Who does the hat fit? Teenager heterogeneity and the effectiveness of information policies in preventing cannabis use and heavy drinking
This paper models heterogeneity in the relationship between exposure to information at school or in the media and cannabis use and heavy drinking, using latent class techniques applied to data on French teenagers collected in 1993. Teenagers cluster in five classes which differ in their tastes for drunkenness and cannabis, and in the correlations between information exposure and cannabis use or heavy drinking. Teenager heterogeneity and habit-formation or precociousness effects limit the effectiveness of general information policies. Improving the impact of prevention requires that interventions be better targeted and personalised. We show how economic theory, latent class techniques and existing psychometric questionnaires can be used to build simple statistical tools for targeting prevention policies. Copyright © 2006 John Wiley & Sons, Ltd.
Volume (Year): 15 (2006)
Issue (Month): 7 ()
|Contact details of provider:|| Web page: http://www3.interscience.wiley.com/cgi-bin/jhome/5749|
References listed on IDEAS
Please report citation or reference errors to , or , if you are the registered author of the cited work, log in to your RePEc Author Service profile, click on "citations" and make appropriate adjustments.:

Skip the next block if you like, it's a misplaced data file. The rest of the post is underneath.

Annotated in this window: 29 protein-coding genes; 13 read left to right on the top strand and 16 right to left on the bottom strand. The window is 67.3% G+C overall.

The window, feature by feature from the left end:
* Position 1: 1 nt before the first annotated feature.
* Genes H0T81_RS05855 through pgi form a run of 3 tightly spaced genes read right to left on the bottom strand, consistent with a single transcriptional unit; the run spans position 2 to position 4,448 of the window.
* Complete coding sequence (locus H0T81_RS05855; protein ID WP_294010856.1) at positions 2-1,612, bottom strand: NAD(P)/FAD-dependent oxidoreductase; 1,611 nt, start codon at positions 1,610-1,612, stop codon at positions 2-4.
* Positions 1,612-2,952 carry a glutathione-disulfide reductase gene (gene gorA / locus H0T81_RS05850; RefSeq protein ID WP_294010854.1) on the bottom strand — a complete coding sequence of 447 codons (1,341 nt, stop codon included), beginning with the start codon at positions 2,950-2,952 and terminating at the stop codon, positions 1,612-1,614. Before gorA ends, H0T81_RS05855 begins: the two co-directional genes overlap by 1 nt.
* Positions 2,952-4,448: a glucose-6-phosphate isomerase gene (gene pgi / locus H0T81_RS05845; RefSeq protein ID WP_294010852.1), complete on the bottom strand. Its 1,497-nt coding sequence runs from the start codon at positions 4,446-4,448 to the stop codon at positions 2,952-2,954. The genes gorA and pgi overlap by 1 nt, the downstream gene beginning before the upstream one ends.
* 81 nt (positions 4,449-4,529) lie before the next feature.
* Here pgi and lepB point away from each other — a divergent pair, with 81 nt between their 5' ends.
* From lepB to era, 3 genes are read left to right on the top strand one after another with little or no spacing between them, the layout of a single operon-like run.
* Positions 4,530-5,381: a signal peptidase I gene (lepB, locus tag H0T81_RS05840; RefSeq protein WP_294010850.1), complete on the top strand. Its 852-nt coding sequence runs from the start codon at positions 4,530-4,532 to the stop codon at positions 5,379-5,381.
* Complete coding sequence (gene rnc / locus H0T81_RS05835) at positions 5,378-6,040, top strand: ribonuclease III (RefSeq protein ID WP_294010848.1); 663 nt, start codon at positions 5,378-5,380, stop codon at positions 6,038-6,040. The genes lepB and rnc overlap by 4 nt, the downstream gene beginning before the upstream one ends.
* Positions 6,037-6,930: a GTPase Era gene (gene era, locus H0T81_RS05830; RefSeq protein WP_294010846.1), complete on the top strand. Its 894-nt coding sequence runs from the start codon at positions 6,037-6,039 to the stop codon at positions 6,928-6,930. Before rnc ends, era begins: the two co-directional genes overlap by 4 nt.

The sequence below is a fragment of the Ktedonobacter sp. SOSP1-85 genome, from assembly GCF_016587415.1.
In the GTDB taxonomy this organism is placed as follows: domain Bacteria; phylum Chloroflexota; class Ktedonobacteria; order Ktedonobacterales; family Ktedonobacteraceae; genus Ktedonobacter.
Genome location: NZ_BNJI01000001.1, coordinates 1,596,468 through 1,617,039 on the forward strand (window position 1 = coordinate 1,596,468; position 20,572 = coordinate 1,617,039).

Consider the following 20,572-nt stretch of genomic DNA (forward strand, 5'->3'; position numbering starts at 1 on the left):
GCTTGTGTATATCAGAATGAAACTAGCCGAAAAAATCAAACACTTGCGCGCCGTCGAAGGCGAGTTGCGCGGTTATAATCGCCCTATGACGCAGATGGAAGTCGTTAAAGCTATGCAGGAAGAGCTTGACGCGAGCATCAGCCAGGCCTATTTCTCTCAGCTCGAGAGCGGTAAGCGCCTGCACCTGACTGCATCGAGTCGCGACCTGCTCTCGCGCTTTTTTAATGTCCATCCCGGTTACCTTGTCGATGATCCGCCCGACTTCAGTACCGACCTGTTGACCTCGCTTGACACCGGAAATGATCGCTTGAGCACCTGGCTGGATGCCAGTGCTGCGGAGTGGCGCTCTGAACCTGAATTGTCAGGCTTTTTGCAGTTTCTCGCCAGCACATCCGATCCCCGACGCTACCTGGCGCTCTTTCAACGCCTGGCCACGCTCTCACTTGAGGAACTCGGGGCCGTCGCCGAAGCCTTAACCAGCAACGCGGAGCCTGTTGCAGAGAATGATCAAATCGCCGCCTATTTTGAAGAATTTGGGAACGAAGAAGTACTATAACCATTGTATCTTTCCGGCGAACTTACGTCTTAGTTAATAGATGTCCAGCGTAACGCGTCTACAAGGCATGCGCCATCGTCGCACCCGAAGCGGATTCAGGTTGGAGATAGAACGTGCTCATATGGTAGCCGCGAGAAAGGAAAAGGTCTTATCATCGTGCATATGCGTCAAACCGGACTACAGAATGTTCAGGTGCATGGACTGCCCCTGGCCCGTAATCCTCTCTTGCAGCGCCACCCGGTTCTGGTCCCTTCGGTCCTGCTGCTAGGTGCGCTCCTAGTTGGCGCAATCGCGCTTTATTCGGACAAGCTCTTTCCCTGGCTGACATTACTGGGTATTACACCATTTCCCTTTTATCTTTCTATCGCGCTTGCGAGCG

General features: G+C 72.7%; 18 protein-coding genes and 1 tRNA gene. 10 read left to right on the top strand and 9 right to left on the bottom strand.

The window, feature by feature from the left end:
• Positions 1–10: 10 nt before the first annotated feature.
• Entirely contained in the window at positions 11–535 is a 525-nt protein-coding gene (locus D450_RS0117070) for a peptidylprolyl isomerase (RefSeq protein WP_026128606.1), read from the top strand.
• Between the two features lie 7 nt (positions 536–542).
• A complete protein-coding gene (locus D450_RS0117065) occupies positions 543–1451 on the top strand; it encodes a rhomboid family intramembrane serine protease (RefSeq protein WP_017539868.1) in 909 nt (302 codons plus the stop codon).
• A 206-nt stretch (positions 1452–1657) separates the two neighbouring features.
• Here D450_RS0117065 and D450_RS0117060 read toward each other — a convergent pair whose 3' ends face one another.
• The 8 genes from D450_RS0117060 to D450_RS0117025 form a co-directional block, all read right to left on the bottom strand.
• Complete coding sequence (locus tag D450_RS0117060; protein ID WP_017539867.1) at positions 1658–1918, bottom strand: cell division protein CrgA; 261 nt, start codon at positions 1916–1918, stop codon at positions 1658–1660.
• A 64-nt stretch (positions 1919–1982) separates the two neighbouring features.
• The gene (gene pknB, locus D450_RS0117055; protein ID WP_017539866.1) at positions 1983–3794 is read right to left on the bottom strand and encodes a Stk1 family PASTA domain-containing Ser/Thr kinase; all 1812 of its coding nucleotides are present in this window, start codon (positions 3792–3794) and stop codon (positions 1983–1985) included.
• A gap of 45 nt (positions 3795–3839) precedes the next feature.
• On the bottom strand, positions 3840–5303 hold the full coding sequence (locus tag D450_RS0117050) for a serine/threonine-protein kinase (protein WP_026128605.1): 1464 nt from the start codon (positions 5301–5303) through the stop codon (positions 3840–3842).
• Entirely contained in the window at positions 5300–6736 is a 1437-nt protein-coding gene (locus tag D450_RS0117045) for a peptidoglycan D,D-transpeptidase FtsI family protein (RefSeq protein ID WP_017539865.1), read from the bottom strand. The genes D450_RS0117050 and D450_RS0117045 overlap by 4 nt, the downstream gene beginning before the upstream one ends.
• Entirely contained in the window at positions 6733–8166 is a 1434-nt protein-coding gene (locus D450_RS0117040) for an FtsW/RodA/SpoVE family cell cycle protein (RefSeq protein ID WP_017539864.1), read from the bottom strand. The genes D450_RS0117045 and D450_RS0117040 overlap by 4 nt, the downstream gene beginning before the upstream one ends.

- Andrew Clark & Fabrice Etilé & Fabien Postel-Vinay & Claudia Senik & Karine Van der Straeten, 2005.
"Heterogeneity in Reported Well-Being: Evidence from Twelve European Countries,"
Royal Economic Society, vol. 115(502), pages C118-C132, 03.
- Andrew Clark & Fabrice Etilé & Fabien Postel-Vinay & Claudia Senik & Karine Van Der Straeten, 2004. "Heterogeneity in reported well-being:Evidence from twelve European countries," PSE Working Papers hal-00242916, HAL.
- Andrew E. Clark & Fabrice Etilé & Fabien Postel-Vinay & Claudia Senik & Karine Van der Straeten, 2004. "Heterogeneity in reported well-being: evidence from twelve european countries," DELTA Working Papers 2004-01, DELTA (Ecole normale supérieure).
- Andrew E. Clark & Fabrice Etilé & Fabien Postel-Vinay & Claudia Senik & Karine Van Der Straeten, 2005. "Heterogeneity in reported wel-being: Evidence from twelve European countries," Post-Print halshs-00754095, HAL.
- Clark, Andrew E. & Etilé, Fabrice & Postel-Vinay, Fabien & Senik, Claudia & Van der Straeten, Karine, 2004. "Heterogeneity in Reported Well-Being: Evidence from Twelve European Countries," IZA Discussion Papers 1339, Institute for the Study of Labor (IZA).
- Smith, V. Kerry & Taylor, Donald H., Jr. & Sloan, Frank A. & Johnson, F. Reed & Desvousges, William H., 2000.
"Do Smokers Respond to Health Shocks?,"
00-08, Duke University, Department of Economics.
- Mundlak, Yair, 1978. "On the Pooling of Time Series and Cross Section Data," Econometrica, Econometric Society, vol. 46(1), pages 69-85, January.